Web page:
Reflections KlingSI11 Day 3: Gender


According to Orenstein and Kimmel, what does it mean to be a girl or a boy in middle and high school? What is the hidden curriculum? How does that differ from the taught curriculum?


“Kannus!” The boys bellow at the brown haired cherub walking down the hall. Chris Kannus smiles hesitantly, almost painfully, playing along with the game. He knows the game well. He plays along for his safety. For his sanity. Despite the fact that both hang tenuously thin.

The boys, his friends, will taunt him in the name of friendship, and he is supposed to pretend to be stupid enough to believe that they are friends. For if he doesn’t, what they do might be worse than what they already do:

1) They use his last name only. He is not Chris Kannus, he is Kannus. A nickname, but one used so frequently and so deragatorially, it becomes an insult rather than an epithet.

2) They shout his name loudly and repetitively whenever he is within three feet of a female.

2) They use his name for characters in their stories in classes. Always under the guise of innocence, but the repetition of his name, the use of it as a character they control and turn grotesque, mocks him.

3) They turn his name into a verb: “Dang! I just Kannused that test.”

4) They turn his name into a derogative word: “don’t be such a Kannus.”

5) He will be the one they jump on, they wrestle with, they steal his books, they “playfully punch” just a little too hard.  They do this in the name of friendship, saying to teachers who intervene, “this is how guys show they like each other” or in the name of retribution, “he’s so annoying; he’s always bothering us.”

He knows it’s not friendship because they don’t do this to anyone else. Just him.

More. More. More. Every day. Relentless. It’s worse because he has to pretend to like it. They’re his friends. And if they’re not, he doesn’t have any friends.

And he will play along. Chris Kannus will say nothing to his teachers. He’ll say nothing to his peers. He must pretend that he believes that they’re being friendly when they’re really exerting dominance. He is the lowest on the pecking order. Who knows why. Maybe because he is too tall. Maybe because he walks a little slowly. Maybe because he wore the wrong color shirt or said the wrong thing in class.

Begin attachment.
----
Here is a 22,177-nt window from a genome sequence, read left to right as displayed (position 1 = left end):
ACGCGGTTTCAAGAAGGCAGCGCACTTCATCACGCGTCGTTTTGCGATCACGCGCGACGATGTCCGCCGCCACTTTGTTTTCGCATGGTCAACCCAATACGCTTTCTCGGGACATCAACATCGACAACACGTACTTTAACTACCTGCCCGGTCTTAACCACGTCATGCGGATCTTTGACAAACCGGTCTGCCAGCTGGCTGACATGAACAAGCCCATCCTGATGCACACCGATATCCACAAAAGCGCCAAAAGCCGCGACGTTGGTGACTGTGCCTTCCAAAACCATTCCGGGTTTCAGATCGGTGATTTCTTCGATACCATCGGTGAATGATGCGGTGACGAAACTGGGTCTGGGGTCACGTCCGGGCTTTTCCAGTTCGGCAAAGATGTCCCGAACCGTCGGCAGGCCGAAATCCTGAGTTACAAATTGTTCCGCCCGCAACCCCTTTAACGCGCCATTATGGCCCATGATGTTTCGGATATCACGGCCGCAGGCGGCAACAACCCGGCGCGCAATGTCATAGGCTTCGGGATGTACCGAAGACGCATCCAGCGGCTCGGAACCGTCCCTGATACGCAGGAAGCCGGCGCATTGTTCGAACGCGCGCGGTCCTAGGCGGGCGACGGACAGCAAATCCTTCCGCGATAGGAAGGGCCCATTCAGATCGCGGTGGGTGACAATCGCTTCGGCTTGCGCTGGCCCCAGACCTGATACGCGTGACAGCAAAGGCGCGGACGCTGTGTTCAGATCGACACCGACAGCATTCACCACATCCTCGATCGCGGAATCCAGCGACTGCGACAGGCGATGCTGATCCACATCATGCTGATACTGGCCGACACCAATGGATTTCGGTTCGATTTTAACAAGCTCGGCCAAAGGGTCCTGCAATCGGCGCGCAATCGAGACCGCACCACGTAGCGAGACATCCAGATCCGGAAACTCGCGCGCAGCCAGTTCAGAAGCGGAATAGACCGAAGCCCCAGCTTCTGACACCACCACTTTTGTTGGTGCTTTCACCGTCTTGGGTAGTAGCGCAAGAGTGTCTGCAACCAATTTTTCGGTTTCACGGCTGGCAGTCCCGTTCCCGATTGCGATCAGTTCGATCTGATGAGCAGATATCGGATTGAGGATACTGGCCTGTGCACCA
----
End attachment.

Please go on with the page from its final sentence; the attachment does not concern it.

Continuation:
What an incredibly powerless position he’s been maneuvered into. The full nelson of bullying. Bullying under the guise of rituals of “guy” friendship.

He knows it won’t stop. So he changes schools.

I think it’s time to change the school culture, instead.

This entry was posted in Education. Bookmark the permalink.

1 Response to Reflections KlingSI11 Day 3: Gender

  1. John Burk says:

    I’m in total agreement. Digging in and changing this culture however, seems to be one of the most daunting tasks of school reform I could imagine, since many of these interactions take place out of sight of many teachers, and some teachers may still think a little hazing is good, since it “toughens” boys up.

    And by the way, I’m totally loving how you seem to have brought the KSI crowd to social media, reading your tweets and blogs have been awesome, and it makes me feel like I’m there all over, and it was even cooler to see Kelly Nicholson Flynn’s talk backchanneled. She’s a rock-star.

Leave a Reply

Fill in your details below or click an icon to log in: Logo

You are commenting using your account. Log Out /  Change )

Google photo

You are commenting using your Google account. Log Out /  Change )

Twitter picture

You are commenting using your Twitter account. Log Out /  Change )

Facebook photo

You are commenting using your Facebook account. Log Out /  Change )

Connecting to %s